The only ingredients with gluten are the flour used to roll the ready gnocchi in and the breadcrumbs. You can substitute the wheat flour with a gluten free flour such as almond flour or rice flour. You only need a little.
Homemade breadcrumbs from gluten free bread are better than ready-made, store-bought GF breadcrumbs, unless the latter are plain breadcrumbs. Sometimes they are made of nuts and other ingredients which may change the flavour of your spinach gnocchi. Plus, I’m not sure how well the gnocchi will hold together without bread.
How to serve your homemade spinach ricotta gnocchi.
Traditionally, these large gnocchi are served straight from the oven with some of the melted butter from the baking dish spooned over them. They are also fantastic baked and served in individual portion dishes! Italians eat them as a ‘primo’ or first course (starter) before the main course. But, you can also serve them as a side dish.
What to do with leftovers.
Your cooked spinach gnocchi can be kept sealed in the fridge for 2-3 days and then reheated in a hot oven with a little more butter and sage, which means you can actually make and bake them a day or two in advance. You can also re-bake them in a tomato sauce in a similar way to this recipe for Tuscan spinach gnudi. Gnudi are very similar to rabatòn.
Let me know what you think.
I can honestly say that rabatòn are the best spinach and ricotta gnocchi I have ever made or tasted! In fact, I’m planning to serve them at Christmas this year because not only are they so very good, but they can be made and baked the day before and then just reheated when you want to serve them without losing any deliciousness! Just a perfect dish for entertaining!
If you try these large baked spinach gnocchi I’d love to hear what you think. Please, write a comment here on the blog or post a comment on the Pasta Project Facebook page.
Your feedback means a lot to me!
Homemade Spinach Gnocchi with Ricotta (Rabatòn)
For the spinach ricotta gnocchi.
- 1.1 lbs fresh ricotta (500g)
- 1.1 lbs fresh spinach and /or Swiss chard (500g) you can also use frozen spinach.
- 3.5 oz Parmigiano Reggiano (100g) or vegetarian parmesan
- 2.5 oz breadcrumbs (70g) can be gluten free breadcrumbs
- 2 oz wheat flour (50g) or gluten free flour
- 2 eggs One whole, one yolk.
- 2 sprigs fresh marjoram
- fresh parsley
- ⅓ tsp nutmeg freshly grated
- salt to cook gnocchi and to taste
For baking the gnocchi
- 2 oz butter (50g) more if needed
- sage leaves
Prepare the ingredients
- Wash, prepare and cook the greens. If using fresh Swiss chard, wash the chard and cut off the hard end of the stems. Then cut the leaves off from the rest of the stem and cut them into pieces. Finally, slice the stems, so they are quite small. Cook stems and leaves together until the stems are soft. You can also use the stems for another recipe.
- If using fresh spinach, wilt it in a saucepan with just the water on the leaves after washing them.
- Drain the greens really well after cooking and squeeze out as much water as possible. Chop the spinach and chard leaves and stems. Then purée in a food processor. Keep the purée a little rough not too smooth.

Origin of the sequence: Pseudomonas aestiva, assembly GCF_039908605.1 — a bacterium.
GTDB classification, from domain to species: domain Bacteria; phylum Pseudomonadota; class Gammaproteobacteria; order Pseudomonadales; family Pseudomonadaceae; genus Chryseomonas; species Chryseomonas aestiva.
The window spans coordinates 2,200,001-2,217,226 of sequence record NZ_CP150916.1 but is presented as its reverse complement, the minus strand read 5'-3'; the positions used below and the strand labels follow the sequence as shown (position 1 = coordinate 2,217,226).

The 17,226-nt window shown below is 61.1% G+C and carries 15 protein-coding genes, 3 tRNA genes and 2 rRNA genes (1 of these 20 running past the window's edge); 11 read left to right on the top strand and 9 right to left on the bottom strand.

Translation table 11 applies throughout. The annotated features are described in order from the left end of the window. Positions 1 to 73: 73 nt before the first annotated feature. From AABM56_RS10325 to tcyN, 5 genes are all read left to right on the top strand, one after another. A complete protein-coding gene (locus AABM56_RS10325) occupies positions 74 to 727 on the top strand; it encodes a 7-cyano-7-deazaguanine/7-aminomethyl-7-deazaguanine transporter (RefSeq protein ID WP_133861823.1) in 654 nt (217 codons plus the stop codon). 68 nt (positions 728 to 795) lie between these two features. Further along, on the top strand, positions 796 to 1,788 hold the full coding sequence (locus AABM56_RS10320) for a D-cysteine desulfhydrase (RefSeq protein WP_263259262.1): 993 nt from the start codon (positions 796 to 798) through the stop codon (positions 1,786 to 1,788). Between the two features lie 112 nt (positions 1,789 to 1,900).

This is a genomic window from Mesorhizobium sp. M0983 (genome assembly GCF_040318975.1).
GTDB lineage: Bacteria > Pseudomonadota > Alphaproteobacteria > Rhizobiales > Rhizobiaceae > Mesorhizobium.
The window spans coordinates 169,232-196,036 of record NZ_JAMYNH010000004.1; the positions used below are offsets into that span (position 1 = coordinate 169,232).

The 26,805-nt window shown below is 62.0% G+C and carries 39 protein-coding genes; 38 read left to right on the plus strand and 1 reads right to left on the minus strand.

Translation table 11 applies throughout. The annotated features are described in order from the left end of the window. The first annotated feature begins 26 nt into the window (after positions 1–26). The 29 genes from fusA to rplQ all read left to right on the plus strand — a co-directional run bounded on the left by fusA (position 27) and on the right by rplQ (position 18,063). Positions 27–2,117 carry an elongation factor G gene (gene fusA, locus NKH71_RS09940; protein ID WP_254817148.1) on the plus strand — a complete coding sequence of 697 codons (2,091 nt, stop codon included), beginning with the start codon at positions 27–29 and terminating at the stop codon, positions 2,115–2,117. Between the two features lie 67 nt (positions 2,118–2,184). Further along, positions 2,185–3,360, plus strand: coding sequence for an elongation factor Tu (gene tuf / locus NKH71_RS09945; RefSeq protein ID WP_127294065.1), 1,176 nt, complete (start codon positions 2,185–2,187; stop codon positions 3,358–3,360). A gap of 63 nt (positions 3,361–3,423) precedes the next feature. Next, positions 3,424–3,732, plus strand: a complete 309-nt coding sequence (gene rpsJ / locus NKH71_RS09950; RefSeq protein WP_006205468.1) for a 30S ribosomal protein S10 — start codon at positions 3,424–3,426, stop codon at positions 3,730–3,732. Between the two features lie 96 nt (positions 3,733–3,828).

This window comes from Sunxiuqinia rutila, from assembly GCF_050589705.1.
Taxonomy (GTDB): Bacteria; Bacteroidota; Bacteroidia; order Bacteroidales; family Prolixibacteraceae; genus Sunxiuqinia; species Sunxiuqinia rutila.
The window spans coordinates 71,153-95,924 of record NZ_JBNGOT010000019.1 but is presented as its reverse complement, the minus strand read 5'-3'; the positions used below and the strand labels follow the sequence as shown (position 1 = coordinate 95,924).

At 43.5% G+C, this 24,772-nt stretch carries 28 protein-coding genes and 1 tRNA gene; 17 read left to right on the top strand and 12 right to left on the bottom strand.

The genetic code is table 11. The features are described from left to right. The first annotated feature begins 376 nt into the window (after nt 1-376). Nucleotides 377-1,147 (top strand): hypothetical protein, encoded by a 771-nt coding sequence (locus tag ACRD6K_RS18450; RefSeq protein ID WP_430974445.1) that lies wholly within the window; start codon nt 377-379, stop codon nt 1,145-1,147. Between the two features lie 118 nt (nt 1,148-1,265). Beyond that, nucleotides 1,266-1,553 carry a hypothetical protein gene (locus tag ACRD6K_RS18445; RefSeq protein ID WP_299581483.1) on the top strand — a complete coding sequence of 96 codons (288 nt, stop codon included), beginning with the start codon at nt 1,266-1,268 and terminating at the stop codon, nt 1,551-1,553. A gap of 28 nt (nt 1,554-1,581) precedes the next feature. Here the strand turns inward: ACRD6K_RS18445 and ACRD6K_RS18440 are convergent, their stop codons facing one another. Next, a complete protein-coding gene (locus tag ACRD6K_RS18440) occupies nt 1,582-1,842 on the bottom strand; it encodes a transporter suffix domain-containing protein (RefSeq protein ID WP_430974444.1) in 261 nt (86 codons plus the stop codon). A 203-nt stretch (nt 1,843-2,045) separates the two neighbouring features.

Make the gnocchi mixture
- Drain and mash the ricotta in a large bowl with a fork. Add the vegtable purée, one whole egg and one yolk, the marjoram leaves, some fresh parsley and grated nutmeg. Salt to taste. Mix everything together.
- Add the grated Parmigiano or vegetarian parmesan to the bowl and mix again. Then add the breadcrumbs and mix again! If the gnocchi dough feels a little too wet, you can add more breadcrumbs.
Make the spinach gnocchi
- Take about a tablespoonful of the gnocchi mixture. Using your hands roll it into a ball and then roll into a cigar shape on a well floured pastry board. These gnocchi should be about as long as your thumb or half the length of a standard fork.
- Pro tip Boil a small pan of water and cook one spinach ricotta gnocchi before making them all to be sure it holds together well. Rabatòn only need a couple of minutes to cook. Once the gnocchi rises to the surface of the water, remove with a slotted spoon and place in a buttered oven dish.
Cook and serve the gnocchi
- Heat the oven. Cook the gnocchi 3 to 4 at a time as per above in boiling salted water. Place them in one layer in a well buttered oven dish.
- Add pieces of butter on top of the spinach gnocchi along with some sage leaves. Finally, sprinkle with parmigiano and bake in a preheated oven at 200°c (392 °f) until the cheese on top starts to brown.
- Serve immediately with some of the melted butter from the oven dish spooned over the gnocchi.
Other pasta recipes with spinach, chard or edible plants.
- Spaghetti with agretti (salsola soda).
- Puntarelle pasta with burrata.
- Sicilian pasta with sardines and wild fennel.
- Pansotti with walnut sauce.
- Baked pasta shells with spinach and ricotta.
- Tuscan pasta tordellata with ragu, Swiss chard and ricotta.
If you are interested in learning how to make homemade pasta and other types of gnocchi, check out my shop page for some great video online courses from my friends in Rome! Nothing beats learning to make pasta from Italians! Plus while you’re there why not order a copy of one of my pasta recipe cookbooks or checkout some recommended pasta making tools?